Fall has arrived and with it another hunting season. Across the region bird hunters are marshalling the strength and patience to deal with the most trying challenge of all -- other people's dogs.

Don't get me wrong. Dogs are part and parcel of the experience and at their best enrich the moment monumentally. Man has hunted with dogs at least since ancient Egyptian times, doubtless before that. I wish I had a dollar for every time I've heard someone in the duck blind or in the grouse woods say, "I don't care whether I get any birds or not, I just love watching the dog work."

Usually they're talking about their own dog, of course, and more often than not they're wearing blinders so as not to notice its blunders. If you think Little League parents are bad, wait till you meet a hunting dog owner.

There's no question that to be a successful quail, woodcock, grouse, pheasant or partridge hunter, you need a good dog. These creatures, be they pointers or setters, use their sophisticated noses to sniff out upland birds mere humans would walk right past. Even a poorly trained dog will unearth birds you'd never see, though he may be running wild and flushing them out of range, where it serves no useful purpose.

Waterfowl hunting is another matter. For years I shared the opinion that retrievers did more harm than good. It's not the dogs' fault. Most modern duck and goose hunters don't get enough time in the marshes and fields to steady their dogs. As a result, when they finally do get out, the dogs are hard to control.

Many a goose or duck hunt has been ruined by bad retriever behavior. They may be swimming around in the decoys, tangled up with the anchor strings when ducks are flying, whimpering out loud when geese are locked up and ready to land, knocking guns over in the blind or banging into your legs when you're ready to shoot. They just have a way of getting in the way.

My old duck hunting partner, Manuel Munoz-Carrasco, felt dogs weren't worth the hassle. He hunted simply -- a bag of decoys, a makeshift blind, a canoe or kayak to get to his spot. If he downed a bird, the rule was to immediately go after it. Generally he found them, but a few regrettably were lost in deep cover.

My new duck hunting partner, Andy Hughes, is a dog man through and through. He has three Labradors: Grace, who's getting old; Bess, who's not cut out for hunting; and Razzle, Grace's heir apparent, who's in his first season.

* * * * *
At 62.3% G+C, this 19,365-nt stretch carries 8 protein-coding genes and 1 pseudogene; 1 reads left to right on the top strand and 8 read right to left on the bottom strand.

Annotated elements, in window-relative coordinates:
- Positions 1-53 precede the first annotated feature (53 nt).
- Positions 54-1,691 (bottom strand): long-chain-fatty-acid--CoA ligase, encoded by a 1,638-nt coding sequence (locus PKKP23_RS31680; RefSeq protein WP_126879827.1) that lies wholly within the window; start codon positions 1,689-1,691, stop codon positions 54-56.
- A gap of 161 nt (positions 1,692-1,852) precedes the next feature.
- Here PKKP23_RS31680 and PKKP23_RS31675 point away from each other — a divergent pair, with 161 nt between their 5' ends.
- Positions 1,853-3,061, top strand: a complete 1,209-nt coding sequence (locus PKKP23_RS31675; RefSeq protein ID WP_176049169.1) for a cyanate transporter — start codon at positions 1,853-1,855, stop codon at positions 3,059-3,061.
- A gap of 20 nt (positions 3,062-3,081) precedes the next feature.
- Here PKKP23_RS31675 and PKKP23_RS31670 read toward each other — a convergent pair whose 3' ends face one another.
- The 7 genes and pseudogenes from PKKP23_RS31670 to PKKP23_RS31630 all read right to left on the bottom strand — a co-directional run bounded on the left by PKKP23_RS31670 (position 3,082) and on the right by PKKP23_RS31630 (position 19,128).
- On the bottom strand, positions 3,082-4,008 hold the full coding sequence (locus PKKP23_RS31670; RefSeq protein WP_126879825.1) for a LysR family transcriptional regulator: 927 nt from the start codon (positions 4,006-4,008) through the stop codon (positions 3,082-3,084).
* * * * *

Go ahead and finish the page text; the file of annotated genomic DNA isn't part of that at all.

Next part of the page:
It was Grace who changed my mind about retrievers. A few years ago, Andy and I were hunting the early season (which opens Saturday in Maryland this year) for wood ducks in a Western Shore marsh. We'd had a good morning, downed a few birds, and Grace found them all, though we probably could have fetched them without her as they fell in the water or close at hand.

On the way home by boat, we encountered a man and two sons who'd been hunting nearby. They, too, had taken a few woodies, including one that fell deep in the marsh grass, which they'd been unable to find. Since I was in the front of the boat with Grace, I offered to take her out and have a look.

"C'mon, girl," I said, and she tottered dutifully alongside. The man pointed to where he'd seen the bird fall and we slogged together 75 yards or so through the muck. "Bird in here," I said to Grace. "Find it!" She lowered her muzzle and began a spirited, snuffling, five-minute search. You could mark her progress by the rattling of the dry, head-high marsh grass.

Suddenly she appeared at my feet with a brilliantly colored drake wood duck in her mouth and relinquished it without a second thought. "Good girl!"

Something came over me when I strode out of the marsh with that duck and handed it over. Call it pride of fake ownership, whatever. The man and his sons were effusive in praise and my chest swelled with misplaced pride as I took much of the credit.

That's when I decided to get a duck dog of my own and have it properly trained. Nellie is 2 years old now; she's been through months of intensive work with the best retriever man around, Jack Jagoda at Deep Run Farm in Goldvein, Va.

When I picked her up at the end of the summer she was doing things that took your breath away -- blind retrieves at 100 yards, stopping on a dime at the toot of a whistle, coming to heel and staying there -- everything you'd want.

But Jagoda warned me that field work and real life are very different things. We've been out twice for doves this month, and so far I must admit Nellie is reminding me more of all the reasons not to have a retriever than the reasons to have one. And now duck season is almost upon us.

How will it go? Will I spend my glorious autumn standing knee-deep in mud, forlornly blowing a police whistle at a wild beast paying no heed at all? Or will I burst with pride as she crashes through the reeds and pops back out with birds we'd never have found without her?

In the early going it's been more the former than the latter. But she's young, and after about 45 minutes of mayhem at the start of a hunt, she seems willing to settle down and go to work. She's made some tough retrieves. Patience.

I just don't want to wind up being that guy Manuel and I used to dread -- the one you invite to go duck hunting, who shows up with a wild dog that ruins everything and then spends the ride home regaling you with details of the dog's imaginary triumphs. Lord, don't let me turn into that guy. Please.

Bob Poole, left, Mark Jenkins and Poole's bird dog, Bart, are ready to hunt.